book reviews

All posts in the book reviews category

Rewrite Your Life book review

Published May 8, 2017 by francesothomas

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We’ve all heard the dictum “write what you know.” And most if not all writers use incidents from their own lives in their books. Yet how well do we know ourselves on an emotional level? I read an awful lot of “self-help” books but rarely do the suggested exercises. All that introspection is hard work and brings up too many things I don’t want to examine or re-live.


In Rewrite Your Life,
Jessica Lourey bravely exposes her own experiences and relates how she has freed herself by incorporating what she learned about herself. I am trying to deepen my own fiction writing, so I am actually working my way through her prompts.

Along the way, Lourey also gives good info on choosing a genre, concept, characters, plot, and setting.

I highly recommend this book to both authors and those who want to overcome the painful parts of their lives through journaling.

The Runaway Queen book review

Published March 14, 2017 by francesothomas

 

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This book took me back to the days when I devoured Harlequin romances. The components are all there: brooding hero; spunky blonde who just happens to be a future queen, Greek scenery. If you are having one of those days when you wish a dark, handsome man on a horse would whisk you away from it all, this one’s for you. Short and “sweet.”

 

Romancing Dr. Love book review

Published March 7, 2017 by francesothomas

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What an interesting premise this book has. Dr. Samantha Love has been subjected her whole life to the conjectures that come with being the daughter of renowned sex therapists. To prove she’s not loose, she has gone too far in the opposite direction. Her one experience at romance has solidified her disbelief in the whole concept.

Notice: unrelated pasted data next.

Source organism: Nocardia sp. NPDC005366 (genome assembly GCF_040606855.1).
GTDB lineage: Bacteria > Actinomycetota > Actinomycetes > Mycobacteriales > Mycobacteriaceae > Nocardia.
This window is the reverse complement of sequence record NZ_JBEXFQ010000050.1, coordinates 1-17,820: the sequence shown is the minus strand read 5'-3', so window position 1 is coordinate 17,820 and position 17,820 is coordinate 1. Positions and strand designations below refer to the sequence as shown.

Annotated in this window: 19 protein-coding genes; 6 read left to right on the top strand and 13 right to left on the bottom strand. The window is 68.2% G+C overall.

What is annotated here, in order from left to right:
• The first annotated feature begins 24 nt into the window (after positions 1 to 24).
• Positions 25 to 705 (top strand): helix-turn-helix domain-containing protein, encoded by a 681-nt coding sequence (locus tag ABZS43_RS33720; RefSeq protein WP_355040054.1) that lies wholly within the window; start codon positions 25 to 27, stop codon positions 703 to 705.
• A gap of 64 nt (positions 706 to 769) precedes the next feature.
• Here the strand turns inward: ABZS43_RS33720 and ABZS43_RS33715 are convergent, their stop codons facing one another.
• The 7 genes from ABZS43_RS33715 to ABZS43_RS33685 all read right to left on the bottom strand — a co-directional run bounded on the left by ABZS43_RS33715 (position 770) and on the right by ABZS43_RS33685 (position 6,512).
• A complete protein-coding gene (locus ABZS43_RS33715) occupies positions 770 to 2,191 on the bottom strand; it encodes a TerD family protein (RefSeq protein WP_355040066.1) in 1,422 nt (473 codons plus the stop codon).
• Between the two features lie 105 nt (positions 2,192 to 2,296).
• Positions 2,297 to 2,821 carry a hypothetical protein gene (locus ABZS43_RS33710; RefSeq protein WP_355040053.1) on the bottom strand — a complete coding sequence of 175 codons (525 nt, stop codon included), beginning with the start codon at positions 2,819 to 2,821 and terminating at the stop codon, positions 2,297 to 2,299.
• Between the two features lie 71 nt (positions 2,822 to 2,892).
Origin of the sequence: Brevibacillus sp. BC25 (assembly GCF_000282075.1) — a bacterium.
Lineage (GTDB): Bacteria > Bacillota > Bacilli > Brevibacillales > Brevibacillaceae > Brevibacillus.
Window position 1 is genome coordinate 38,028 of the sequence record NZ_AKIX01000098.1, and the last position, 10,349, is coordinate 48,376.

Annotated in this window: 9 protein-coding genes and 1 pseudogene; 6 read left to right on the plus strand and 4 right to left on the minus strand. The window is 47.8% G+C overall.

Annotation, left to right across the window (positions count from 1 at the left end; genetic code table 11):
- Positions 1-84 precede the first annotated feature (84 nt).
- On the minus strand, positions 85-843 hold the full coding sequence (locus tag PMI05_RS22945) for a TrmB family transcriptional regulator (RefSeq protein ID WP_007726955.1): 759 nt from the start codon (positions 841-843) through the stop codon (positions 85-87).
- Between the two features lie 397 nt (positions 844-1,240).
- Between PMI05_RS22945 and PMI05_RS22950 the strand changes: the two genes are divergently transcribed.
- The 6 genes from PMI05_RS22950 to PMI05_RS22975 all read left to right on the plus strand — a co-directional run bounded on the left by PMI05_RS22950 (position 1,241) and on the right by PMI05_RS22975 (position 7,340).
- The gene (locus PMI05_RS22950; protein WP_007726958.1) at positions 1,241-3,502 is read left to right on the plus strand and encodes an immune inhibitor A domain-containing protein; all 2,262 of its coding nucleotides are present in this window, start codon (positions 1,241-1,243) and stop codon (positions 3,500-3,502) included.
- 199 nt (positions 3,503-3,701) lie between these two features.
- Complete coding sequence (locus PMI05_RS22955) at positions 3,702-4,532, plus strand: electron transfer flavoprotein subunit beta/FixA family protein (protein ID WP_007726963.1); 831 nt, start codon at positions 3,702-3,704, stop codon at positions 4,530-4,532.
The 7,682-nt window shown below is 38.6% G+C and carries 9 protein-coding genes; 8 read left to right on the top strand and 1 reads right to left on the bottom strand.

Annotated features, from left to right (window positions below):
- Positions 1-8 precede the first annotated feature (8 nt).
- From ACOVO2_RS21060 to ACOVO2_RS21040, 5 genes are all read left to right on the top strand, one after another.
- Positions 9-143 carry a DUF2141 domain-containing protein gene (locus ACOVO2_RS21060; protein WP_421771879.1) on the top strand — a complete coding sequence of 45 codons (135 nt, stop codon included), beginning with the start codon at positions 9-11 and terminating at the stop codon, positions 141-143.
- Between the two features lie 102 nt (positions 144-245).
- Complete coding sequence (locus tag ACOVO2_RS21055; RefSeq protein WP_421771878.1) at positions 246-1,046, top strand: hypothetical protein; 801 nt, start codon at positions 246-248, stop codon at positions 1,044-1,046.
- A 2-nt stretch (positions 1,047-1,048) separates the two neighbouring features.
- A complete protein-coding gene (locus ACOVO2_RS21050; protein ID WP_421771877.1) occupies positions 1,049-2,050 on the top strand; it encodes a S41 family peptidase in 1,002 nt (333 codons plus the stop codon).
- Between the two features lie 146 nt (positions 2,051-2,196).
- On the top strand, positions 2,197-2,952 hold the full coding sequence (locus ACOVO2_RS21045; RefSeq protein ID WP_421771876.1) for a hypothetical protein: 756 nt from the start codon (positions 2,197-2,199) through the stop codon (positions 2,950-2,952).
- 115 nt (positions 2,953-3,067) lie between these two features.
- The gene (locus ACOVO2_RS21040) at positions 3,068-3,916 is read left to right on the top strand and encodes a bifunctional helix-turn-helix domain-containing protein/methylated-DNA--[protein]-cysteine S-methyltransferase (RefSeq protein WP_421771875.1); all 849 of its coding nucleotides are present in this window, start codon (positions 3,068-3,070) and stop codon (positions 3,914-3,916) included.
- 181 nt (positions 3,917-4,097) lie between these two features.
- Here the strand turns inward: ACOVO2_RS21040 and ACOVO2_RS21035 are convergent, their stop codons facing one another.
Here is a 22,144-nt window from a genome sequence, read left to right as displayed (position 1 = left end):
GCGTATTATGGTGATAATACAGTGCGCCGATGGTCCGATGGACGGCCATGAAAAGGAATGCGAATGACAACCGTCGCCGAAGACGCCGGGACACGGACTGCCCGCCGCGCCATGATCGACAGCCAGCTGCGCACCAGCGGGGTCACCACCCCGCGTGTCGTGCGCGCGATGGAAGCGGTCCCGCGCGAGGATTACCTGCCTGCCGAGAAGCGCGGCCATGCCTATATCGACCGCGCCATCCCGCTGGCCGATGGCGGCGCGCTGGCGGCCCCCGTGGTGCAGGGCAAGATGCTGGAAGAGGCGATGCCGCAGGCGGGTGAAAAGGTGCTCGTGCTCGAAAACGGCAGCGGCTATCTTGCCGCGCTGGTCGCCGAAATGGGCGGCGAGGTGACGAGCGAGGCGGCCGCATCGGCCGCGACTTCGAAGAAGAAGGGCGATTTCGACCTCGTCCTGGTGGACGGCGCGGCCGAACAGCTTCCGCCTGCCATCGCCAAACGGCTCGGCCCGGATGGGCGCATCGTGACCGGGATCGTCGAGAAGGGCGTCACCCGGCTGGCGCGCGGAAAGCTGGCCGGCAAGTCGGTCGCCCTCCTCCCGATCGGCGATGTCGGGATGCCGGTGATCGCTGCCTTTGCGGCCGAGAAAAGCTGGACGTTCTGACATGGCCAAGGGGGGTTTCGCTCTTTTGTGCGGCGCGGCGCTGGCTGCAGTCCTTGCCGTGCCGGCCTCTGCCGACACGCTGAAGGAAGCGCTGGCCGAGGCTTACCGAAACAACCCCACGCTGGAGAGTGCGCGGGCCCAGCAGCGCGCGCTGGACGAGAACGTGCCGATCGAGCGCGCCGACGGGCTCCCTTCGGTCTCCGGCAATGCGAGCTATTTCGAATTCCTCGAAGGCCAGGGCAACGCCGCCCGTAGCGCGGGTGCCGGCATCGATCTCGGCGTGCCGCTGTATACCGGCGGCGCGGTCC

Dr. Ethan Quinn has been burned before too, but he had the benefit of parents who truly loved each other. He can tell Samantha is the one for him even before he takes her compatibility blood test.

I liked the setting of a small. southern college, where everyone knows everyone’s business. It’s a perfect place for Samantha to connect with what is really important in life. She’s a believable character, but I found Ethan too good to be true.

About the book:

Dr. Samantha Love says it’s all about the chemistry. A brainy psychology professor and researcher, Sam has based her entire academic career on the theory that what we call love is simply a chemical reaction. She is currently running a study to prove that her compatibility blood test reveals perfect matches—sort of like an organ donor, but for relationships. No romance required.

Along comes sexy literature professor, Dr. Ethan Quinn, who says it’s all about the romance. He thinks the pretty psychology professor has taken love and all its mysteries and reduced it to something as romantic as a cholesterol test, and he sets out to prove her theory wrong.

When Ethan signs up for her study, Sam discovers to her horror, that according to her compatibility test, they are a perfect match. Sam faces an existential crisis over her career and her research. If she believes in her science, shouldn’t it follow that she believes Ethan is her perfect mate? And if she doesn’t believe he’s her perfect mate, doesn’t that bring into question her research? Her compatibility test? Her reputation? And her very career?

As Sam struggles with her dilemma, Ethan pursues her with all the romantic tactics in his arsenal. Will Sam’s theories succumb to his challenge? Or will Ethan lose the battle for Sam’s heart?

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Rebecca Heflin is an award-winning author who has dreamed of writing romantic fiction since she was fifteen and her older sister snuck a copy of Kathleen Woodiwiss’ Shanna to her and told her to read it. Rebecca writes women’s fiction and contemporary romance. When not passionately pursuing her dream, Rebecca is busy with her day-job as a practicing attorney.

Rebecca is a member of Romance Writers of America (RWA), Florida Romance Writers, RWA Contemporary Romance, and Florida Writers Association. She and her mountain-climbing husband live at sea level in sunny Florida.

 

 

 

 

 

 

Loving Vivienne book review

Published February 26, 2017 by francesothomas